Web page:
Tuesday, May 18, 2021

Checked Out

"You doing okay?' my friend asks as we walk through the stockroom.

"I gotta be honest: I'm on my fifth day in a row being here and I'm actually kinda checked out right now," I tell him with a certain amount of false bravado.

He laughs because I don't usually talk like this at work. The thing is, though, is that while it's not exactly true, the act of saying it seems to free me up - I feel this weight of trying and straining lift from my chest, so that all I have to do is survive the next four hours and be useful, and everything will be fine, which leads me to believe that I should have been doing it like this all week.

Sunday, May 16, 2021

Do The Right Thing (Without Thinking)

Trash on the floor of the stockroom, don't stop, gotta get back on the floor, gotta sell, doesn't matter, nobody cares, just leave it, already past it: stop.

Out loud, "Goddamit."

I turn around, walk the five paces back to the spot, reach down, pick it up, throw the trash in the bin.

It's never automatic; every time I have to choose.


Sensitive

The mask of white spreading down from eyes to muzzle makes the dog look old and worried, and his owner, herself in mask and turban, with a gray sweatshirt that announces in all block-caps “CANCER CHEMO YEAH IT SUCKS”, seems to have worries of her own. We speak briefly, long enough for me to greet her dog with outstretched knuckles before wishing her the best and dashing off to sell another woman shoes.

Later, a DJ begins spinning in an effort to give Saturday’s mad shopping rush a party atmosphere, but the initial volume is too high, and an assault of pop music rumbles and shrieks through the store, drowning out conversation and rational thought. Shoppers and salespeople alike grimace and shake their heads, shouting to be heard above the din, while the dog sits next to his person on the couch, head buried in her side as she pats his back consolingly.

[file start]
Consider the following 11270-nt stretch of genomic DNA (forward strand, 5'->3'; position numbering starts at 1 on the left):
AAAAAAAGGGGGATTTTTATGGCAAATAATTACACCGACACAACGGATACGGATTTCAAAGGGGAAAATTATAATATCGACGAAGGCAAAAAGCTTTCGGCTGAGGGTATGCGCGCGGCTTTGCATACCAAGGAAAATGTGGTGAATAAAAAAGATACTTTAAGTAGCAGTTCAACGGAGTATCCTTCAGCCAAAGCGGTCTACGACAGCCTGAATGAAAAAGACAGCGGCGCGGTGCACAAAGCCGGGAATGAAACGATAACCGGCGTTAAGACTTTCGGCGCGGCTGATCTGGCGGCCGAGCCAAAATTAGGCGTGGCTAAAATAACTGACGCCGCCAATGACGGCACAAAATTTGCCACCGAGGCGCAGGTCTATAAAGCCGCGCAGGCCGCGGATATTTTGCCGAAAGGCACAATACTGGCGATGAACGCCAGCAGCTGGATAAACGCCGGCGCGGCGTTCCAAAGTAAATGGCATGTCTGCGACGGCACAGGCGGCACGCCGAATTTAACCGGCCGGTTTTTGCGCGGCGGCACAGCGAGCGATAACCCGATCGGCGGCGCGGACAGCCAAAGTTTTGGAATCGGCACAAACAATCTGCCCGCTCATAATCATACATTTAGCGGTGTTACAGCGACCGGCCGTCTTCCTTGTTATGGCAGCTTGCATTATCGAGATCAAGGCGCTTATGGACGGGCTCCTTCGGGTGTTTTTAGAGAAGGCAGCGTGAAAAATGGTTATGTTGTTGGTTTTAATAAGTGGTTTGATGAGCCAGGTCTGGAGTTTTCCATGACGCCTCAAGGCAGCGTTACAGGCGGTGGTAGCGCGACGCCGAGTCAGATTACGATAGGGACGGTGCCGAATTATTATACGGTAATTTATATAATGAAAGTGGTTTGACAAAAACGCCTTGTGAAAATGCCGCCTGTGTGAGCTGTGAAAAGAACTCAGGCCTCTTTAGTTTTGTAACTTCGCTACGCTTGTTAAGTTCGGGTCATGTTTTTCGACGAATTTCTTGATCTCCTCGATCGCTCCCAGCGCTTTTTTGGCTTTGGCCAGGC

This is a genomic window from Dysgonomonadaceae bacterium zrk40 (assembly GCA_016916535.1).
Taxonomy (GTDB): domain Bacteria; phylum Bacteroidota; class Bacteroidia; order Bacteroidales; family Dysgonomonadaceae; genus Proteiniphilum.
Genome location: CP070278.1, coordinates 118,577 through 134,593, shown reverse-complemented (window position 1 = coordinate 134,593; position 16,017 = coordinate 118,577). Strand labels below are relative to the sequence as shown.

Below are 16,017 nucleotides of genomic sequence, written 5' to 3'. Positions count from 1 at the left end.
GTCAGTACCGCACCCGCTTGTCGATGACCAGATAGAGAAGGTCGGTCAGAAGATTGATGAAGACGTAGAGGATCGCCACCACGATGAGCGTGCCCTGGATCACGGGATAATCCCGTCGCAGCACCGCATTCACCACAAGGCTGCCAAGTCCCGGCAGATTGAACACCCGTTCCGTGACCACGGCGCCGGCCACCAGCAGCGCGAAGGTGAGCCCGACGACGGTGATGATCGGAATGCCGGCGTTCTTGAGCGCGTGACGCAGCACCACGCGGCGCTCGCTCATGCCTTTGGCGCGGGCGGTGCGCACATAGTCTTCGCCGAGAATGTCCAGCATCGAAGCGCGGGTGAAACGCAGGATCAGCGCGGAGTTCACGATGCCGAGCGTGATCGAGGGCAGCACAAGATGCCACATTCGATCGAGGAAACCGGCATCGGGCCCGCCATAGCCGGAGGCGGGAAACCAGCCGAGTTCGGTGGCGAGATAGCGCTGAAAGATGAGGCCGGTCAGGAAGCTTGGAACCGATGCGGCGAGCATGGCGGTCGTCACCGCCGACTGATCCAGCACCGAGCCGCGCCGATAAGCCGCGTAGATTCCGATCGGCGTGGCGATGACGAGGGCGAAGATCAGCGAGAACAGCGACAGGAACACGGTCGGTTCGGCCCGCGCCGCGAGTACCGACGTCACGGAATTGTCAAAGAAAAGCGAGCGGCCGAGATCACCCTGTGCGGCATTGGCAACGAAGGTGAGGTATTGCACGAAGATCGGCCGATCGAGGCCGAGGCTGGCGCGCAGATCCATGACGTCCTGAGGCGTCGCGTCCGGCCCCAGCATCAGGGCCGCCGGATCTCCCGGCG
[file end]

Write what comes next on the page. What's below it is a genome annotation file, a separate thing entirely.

Saturday, May 15, 2021

Unmasked

An unmasked nose no longer blind: smell of sawdust and cigarettes by the construction site, sour odor of trash, waft of cooling asphalt presaging a hot summer to come. Soft caress of evening air against my cheeks dissolves the workday, and I am lifted out of my day into the night.

I come to the door of my apartment, and the sight of myself in the glass is startling. Who is this person looking back at me with his whole face, and what is he doing out in the world unmasked?

Thursday, May 13, 2021

Another New Normal

"The CDC says we don't need masks inside anymore," my co-worker says, his eyes wide. "NBA finals coming up, graduations coming up, they're gonna do this now?"

Later, riding the train home, I find myself eyeing my fellow commuters warily, wondering: if they've heard the news, if they've been vaccinated, if anyone might be brave (or foolish) enough to take their mask down, or sit next to a stranger - but nothing seems to have changed. We all ignore each other, sit with empty seats between us, keep our masks up, as if we're not all going to have to adjust to another "normal" yet again, one where we have to decide who to trust, with no simple rules, and nothing certain.

Wednesday, May 12, 2021

Not Today

I grab the bananas from the shopping basket to weigh them, and discover the tip of one of them has gone black and split, with a stringy, sunken texture and a few tiny patches of off-white fuzz.

I look at it, then at the woman helping with the self-checkout area, who is looking at me. "I think I'm gonna get some better ones," I say, and she gives a sort of shrugging nod.

I leave the remainder of my groceries and walk back to the produce aisle with a strangely proud feeling, like I somehow stood up for myself, even though I didn't do anything out of the ordinary.

Tuesday, May 11, 2021

Imaginary Things

"We party like Post Malone," I sing the refrain of the pop song as I'm undressing for bed.

"You know, he wanted to touch a dybbuk," Katie says [ed. note: a DYBBUK is a creature from Jewish folklore believed to be the unquiet soul of a malicious dead person], "but he freaked out so his friend did it, and then something bad happened to both of them."

"Well, like I always say, those things can only hurt you if you believe in them," I reply primly.

"Just like bitcoin!" she adds.